Plenty of examples of farms created in minimal spaces, on a house corner or in a small room. It all depends on your needs for proteins.

Space is not a limitation! This picture shows early Entolab's proof of concept HQ running from a living room with a very low-cost tray system created with IKEA pieces of furniture.

A simple comparison: Cattle vs Mealworms.

Let’s compare to cattle; cows require large pastures to graze and roam, consume a lot of water and produce a lot of emissions. They also need time to grow and develop to commercial sizes and require, in many cases, a complex industrial process to reach our table. And their protein content it’s not comparable to insects due to bones, skin and other parts that lack proteins.

One of the more efficient animal farms, the chickens also require less space than cattle but still need considerable outdoor space to peck and scratch.

On the other hand, mealworms can be raised in a small area indoors, like a shelf or a small corner of a room, making them an excellent option for urban farmers or those with limited outdoor space and with suitable temperature and humidity which can have a complete lifecycle every three months rather than years.

Moreover, raising mealworms requires very little equipment. A simple container, substrate, feed, and very little water are all needed to start a mealworm farm. This simplicity makes it an attractive option for those who want to produce food but have limited resources.

This graphic shows how much farmland it’s required per gram of protein in livestock vs insect farming as of 2018 by species (in square meters)

E. Advantages of Raising Mealworms.

There are several advantages to raising mealworms. First, they are a nutritious food source for pets and humans alike. Second, mealworm farming requires little space and equipment, making it an ideal hobby for those with limited resources. Finally, raising mealworms at home can help reduce your carbon footprint by reducing the need for commercially produced animal feed.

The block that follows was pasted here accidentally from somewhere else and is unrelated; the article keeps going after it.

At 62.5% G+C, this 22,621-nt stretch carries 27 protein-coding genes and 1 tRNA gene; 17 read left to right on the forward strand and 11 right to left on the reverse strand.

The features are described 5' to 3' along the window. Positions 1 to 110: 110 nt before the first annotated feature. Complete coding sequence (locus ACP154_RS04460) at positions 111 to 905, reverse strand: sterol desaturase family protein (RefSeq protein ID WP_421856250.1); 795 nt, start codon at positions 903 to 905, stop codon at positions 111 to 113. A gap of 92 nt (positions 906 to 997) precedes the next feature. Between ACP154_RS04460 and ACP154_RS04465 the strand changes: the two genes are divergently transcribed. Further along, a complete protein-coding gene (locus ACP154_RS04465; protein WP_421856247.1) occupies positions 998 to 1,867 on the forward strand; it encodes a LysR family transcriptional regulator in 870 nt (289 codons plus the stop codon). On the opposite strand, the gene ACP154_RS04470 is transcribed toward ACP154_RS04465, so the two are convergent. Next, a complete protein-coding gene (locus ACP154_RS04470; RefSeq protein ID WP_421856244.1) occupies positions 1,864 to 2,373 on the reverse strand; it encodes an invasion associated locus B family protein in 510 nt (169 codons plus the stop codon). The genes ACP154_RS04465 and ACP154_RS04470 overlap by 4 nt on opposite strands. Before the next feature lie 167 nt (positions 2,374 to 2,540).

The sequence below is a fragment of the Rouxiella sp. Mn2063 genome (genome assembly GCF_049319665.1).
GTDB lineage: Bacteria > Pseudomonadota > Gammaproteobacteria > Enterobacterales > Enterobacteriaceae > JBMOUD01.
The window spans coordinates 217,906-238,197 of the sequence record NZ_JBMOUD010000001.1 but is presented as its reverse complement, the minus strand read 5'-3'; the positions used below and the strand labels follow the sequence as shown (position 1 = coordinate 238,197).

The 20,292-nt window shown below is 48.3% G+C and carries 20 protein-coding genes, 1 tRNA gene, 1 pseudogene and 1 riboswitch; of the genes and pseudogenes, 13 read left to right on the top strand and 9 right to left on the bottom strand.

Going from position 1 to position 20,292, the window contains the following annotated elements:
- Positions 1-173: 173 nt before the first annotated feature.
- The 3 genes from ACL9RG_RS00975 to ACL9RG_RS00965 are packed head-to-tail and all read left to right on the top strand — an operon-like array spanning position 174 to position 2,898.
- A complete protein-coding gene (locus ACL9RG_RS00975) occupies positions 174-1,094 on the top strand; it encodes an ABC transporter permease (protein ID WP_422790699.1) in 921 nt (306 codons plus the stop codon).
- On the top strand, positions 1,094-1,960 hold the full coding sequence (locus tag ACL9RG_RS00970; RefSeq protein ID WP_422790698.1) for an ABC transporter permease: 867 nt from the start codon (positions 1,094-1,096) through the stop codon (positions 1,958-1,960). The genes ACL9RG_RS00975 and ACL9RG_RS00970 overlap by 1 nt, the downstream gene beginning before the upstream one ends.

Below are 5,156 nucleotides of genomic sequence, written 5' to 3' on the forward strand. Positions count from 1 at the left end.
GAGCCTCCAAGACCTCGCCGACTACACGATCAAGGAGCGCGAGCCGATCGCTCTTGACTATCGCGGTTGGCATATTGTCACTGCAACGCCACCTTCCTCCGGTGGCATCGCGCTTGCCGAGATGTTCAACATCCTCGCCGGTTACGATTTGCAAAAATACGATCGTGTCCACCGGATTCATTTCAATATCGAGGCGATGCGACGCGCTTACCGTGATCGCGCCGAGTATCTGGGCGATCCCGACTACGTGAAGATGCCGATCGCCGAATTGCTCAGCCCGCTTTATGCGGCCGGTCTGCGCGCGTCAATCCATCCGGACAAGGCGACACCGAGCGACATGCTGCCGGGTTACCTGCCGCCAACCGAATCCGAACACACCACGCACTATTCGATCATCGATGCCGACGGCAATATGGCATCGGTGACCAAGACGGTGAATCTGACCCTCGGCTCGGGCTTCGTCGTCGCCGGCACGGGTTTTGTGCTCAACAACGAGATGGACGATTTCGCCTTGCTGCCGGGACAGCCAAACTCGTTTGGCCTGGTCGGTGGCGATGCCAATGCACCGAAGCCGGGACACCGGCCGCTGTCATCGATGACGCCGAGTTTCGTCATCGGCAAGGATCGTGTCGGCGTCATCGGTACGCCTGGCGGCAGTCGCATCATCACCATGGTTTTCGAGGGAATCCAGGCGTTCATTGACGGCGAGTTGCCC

F. Common Uses for Mealworms.

Mealworms are commonly used as a food source for pets such as reptiles, birds, and fish. However, they are also becoming increasingly popular as a human food source due to their high protein content and sustainability. Mealworms can be used in various recipes, including baked goods, smoothies, and stir-fried dishes. Note that segment share varies depending on energy prices and market conditions.

This statistic depicts the distribution of the edible insect industry worldwide as of the 2016, y segment. According to the report, processors of edible insects as a food held about a 60% share of the edible insect industry worldwide. Source: Wageningen University & Research.

G. Conclusion.

In conclusion, raising mealworms is an excellent option for those who want to produce food but have limited space and resources. Compared to traditional farm animals such as cattle and chickens, mealworms require very little space, making them an ideal option for urban farmers or those with limited outdoor space. Additionally, mealworm farming can contribute to a more sustainable food system by reducing waste and providing a nutritious protein source.

Documentation Last revision: 17 May 2023 By 01Entolab

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2. Benefits of Raising Mealworms